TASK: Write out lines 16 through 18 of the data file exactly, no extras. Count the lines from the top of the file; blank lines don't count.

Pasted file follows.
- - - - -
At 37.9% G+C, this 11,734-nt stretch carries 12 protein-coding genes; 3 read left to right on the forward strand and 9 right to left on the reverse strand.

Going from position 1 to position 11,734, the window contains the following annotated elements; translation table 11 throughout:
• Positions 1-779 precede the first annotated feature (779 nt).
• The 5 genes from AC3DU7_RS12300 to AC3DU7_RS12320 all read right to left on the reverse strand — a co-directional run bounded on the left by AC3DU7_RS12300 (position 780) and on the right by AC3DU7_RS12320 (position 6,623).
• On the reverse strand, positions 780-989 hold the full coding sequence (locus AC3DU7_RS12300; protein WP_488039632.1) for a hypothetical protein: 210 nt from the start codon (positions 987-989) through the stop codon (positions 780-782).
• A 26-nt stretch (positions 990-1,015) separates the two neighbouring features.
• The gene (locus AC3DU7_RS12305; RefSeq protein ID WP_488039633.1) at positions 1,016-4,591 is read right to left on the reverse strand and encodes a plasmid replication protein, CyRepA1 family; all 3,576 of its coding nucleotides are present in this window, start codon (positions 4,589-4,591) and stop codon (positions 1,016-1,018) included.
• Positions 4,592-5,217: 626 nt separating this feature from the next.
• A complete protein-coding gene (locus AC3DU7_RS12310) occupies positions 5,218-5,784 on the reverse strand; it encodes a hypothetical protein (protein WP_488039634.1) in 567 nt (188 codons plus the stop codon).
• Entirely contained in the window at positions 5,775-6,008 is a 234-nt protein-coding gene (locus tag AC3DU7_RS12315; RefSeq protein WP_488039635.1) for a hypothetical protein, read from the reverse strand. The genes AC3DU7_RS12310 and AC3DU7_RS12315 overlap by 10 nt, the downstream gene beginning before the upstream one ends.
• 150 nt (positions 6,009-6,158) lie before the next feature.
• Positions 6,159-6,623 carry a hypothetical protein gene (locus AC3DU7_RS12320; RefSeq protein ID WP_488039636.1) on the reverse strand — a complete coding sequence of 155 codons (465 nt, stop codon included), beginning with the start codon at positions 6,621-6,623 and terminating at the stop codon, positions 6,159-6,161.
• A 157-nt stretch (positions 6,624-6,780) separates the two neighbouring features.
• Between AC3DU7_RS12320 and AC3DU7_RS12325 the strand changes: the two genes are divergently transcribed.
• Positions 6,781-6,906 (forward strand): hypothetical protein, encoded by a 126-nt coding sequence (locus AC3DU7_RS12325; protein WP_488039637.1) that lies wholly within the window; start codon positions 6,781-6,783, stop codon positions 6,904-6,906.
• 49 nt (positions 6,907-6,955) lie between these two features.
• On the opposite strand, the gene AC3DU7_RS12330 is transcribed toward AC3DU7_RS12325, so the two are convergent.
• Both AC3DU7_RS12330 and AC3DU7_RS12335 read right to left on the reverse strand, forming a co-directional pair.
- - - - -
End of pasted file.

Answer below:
• 49 nt (positions 6,907-6,955) lie between these two features.
• On the opposite strand, the gene AC3DU7_RS12330 is transcribed toward AC3DU7_RS12325, so the two are convergent.
• Both AC3DU7_RS12330 and AC3DU7_RS12335 read right to left on the reverse strand, forming a co-directional pair.